Competition

Examine the competition. Monitor what makes the Taco Bell franchise successful, or why Apple has so many raving fans.

After you examine businesses you admire, throw out your findings. You are not Taco Bell. You are not Apple. Imitation will only get you so far.

Great artists steal, but their personality isn’t run over by the stuff they stole.

The Benefit of Staying Small

The smaller the better! Right? Well, kinda. Being small can actually be a bad thing, if you’re small in the wrong thing. For example, if your niche is making boots that are for moon walking, your audience is going to be pretty small, if not zero. Not that many people have been to the moon.

So I should go broad?

On the other hand, if your audience is too broad, it’s likely that your product won’t be good enough at solving a specific problem and you’ll disappear into the noise. For a real life example, look at most YouTube channels.

“WHAT IS UP YOU GUYS THIS IS ** insert channel name here ** !”

Strike a balance. Build something brand new, but make sure it’s something people actually want. People may say they want a live-action remake of Hey Arnold, but they probably don’t need it.

How do I find my niche?

Unfortunately, I haven’t found one answer. I spent weeks trying to narrow down into a niche for my YouTube Channel. I’ve tried podcasts, comedy styles, how-tos, video diaries and more.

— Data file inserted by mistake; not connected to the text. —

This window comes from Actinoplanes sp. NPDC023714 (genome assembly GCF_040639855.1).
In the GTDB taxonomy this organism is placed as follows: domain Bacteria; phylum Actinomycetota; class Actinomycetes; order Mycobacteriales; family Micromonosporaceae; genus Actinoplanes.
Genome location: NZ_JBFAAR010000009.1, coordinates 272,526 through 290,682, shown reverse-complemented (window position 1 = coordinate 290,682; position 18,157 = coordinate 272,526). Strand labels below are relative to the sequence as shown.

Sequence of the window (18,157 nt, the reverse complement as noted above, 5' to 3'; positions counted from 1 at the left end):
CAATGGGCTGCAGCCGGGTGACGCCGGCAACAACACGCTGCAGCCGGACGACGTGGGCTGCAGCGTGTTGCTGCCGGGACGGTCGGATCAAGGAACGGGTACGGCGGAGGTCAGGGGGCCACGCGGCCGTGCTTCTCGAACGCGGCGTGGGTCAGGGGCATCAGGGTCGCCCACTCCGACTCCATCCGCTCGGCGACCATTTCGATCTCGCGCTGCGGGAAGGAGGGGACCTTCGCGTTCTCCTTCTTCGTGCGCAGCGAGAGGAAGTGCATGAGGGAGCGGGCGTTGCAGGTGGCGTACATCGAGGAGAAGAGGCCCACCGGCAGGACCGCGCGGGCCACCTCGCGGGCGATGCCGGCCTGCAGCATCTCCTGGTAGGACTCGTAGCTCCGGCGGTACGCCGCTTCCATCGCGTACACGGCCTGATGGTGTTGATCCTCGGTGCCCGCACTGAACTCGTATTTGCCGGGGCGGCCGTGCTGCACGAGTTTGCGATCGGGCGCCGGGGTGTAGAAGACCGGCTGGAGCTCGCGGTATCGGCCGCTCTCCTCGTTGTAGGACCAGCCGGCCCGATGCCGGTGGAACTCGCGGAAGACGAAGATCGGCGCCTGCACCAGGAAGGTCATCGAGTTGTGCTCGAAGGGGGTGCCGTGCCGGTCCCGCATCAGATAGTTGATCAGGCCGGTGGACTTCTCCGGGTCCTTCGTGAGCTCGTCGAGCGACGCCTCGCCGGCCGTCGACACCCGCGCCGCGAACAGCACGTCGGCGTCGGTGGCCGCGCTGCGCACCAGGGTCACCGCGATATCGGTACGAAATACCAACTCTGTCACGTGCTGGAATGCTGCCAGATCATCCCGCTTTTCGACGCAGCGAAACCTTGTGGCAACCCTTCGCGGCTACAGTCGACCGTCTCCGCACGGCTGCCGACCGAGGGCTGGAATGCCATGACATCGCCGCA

I do have tips to share though.

The first thing is to make content that you enjoy. If you don’t enjoy the process, you’ll eventually burn out.

The second thing is that the content worth creating will signal back to you. People will come up to you and ask you about it. They love your neon chair lights, or your charisma on stage, or the way you make that dank soufflé. This shows genuine interest, and is a sign from “nature” that you’re on the right path.

Specialize in Adaptation

If you must specialize, specialize in adaptation. The environment isn’t static, so specializing in the traditional sense can cause more harm than good! If your soufflé business is going under, utilize your baking skills and pivot to the hot new dessert!

Handedness

When I first wrote this article, I wanted to examine the relationship between niche and handedness. It didn’t end up fitting the vibe, but damn it, I’m gonna address it anyway!

I’m left-handed. About ~10% of the human population are left handed.

Why is this important? Well, almost by definition, left handed people are more adaptive to the environment. We have to be. Tools, cars, written language; are all made for right handed people.

For a real life example of this, ask a left-hander to write anything with a pencil and have their hand not look like this when they finish.

the struggle is real

Unfortunately, we also don’t get to complain about it. The environment very clearly signals that righties are dominant. Lefties must find their small hole as it was. Sitting on the left side of dinner tables as to not bump any elbows. Using notebooks with rings on top, etc.

Embrace your inner lefty. Adapt and utilize your strengths in any environment.